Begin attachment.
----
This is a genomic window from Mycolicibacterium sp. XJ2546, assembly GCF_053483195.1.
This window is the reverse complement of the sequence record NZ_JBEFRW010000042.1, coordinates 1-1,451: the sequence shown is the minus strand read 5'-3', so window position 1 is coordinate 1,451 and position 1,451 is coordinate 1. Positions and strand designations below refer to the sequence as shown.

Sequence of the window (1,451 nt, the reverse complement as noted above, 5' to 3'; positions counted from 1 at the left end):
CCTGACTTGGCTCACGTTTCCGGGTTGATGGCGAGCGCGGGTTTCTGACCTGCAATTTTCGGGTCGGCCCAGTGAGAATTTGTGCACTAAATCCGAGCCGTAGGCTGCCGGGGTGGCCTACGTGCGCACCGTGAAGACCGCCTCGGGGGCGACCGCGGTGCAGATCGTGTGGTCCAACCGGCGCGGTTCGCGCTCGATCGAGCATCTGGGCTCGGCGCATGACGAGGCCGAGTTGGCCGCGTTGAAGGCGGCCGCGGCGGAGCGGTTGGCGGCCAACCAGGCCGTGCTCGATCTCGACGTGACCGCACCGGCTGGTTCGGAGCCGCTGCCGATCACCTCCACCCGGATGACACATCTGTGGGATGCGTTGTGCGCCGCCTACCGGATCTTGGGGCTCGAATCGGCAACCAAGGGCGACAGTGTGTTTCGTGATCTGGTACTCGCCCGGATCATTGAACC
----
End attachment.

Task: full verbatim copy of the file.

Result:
This is a genomic window from Mycolicibacterium sp. XJ2546, assembly GCF_053483195.1.
This window is the reverse complement of the sequence record NZ_JBEFRW010000042.1, coordinates 1-1,451: the sequence shown is the minus strand read 5'-3', so window position 1 is coordinate 1,451 and position 1,451 is coordinate 1. Positions and strand designations below refer to the sequence as shown.

Sequence of the window (1,451 nt, the reverse complement as noted above, 5' to 3'; positions counted from 1 at the left end):
CCTGACTTGGCTCACGTTTCCGGGTTGATGGCGAGCGCGGGTTTCTGACCTGCAATTTTCGGGTCGGCCCAGTGAGAATTTGTGCACTAAATCCGAGCCGTAGGCTGCCGGGGTGGCCTACGTGCGCACCGTGAAGACCGCCTCGGGGGCGACCGCGGTGCAGATCGTGTGGTCCAACCGGCGCGGTTCGCGCTCGATCGAGCATCTGGGCTCGGCGCATGACGAGGCCGAGTTGGCCGCGTTGAAGGCGGCCGCGGCGGAGCGGTTGGCGGCCAACCAGGCCGTGCTCGATCTCGACGTGACCGCACCGGCTGGTTCGGAGCCGCTGCCGATCACCTCCACCCGGATGACACATCTGTGGGATGCGTTGTGCGCCGCCTACCGGATCTTGGGGCTCGAATCGGCAACCAAGGGCGACAGTGTGTTTCGTGATCTGGTACTCGCCCGGATCATTGAACC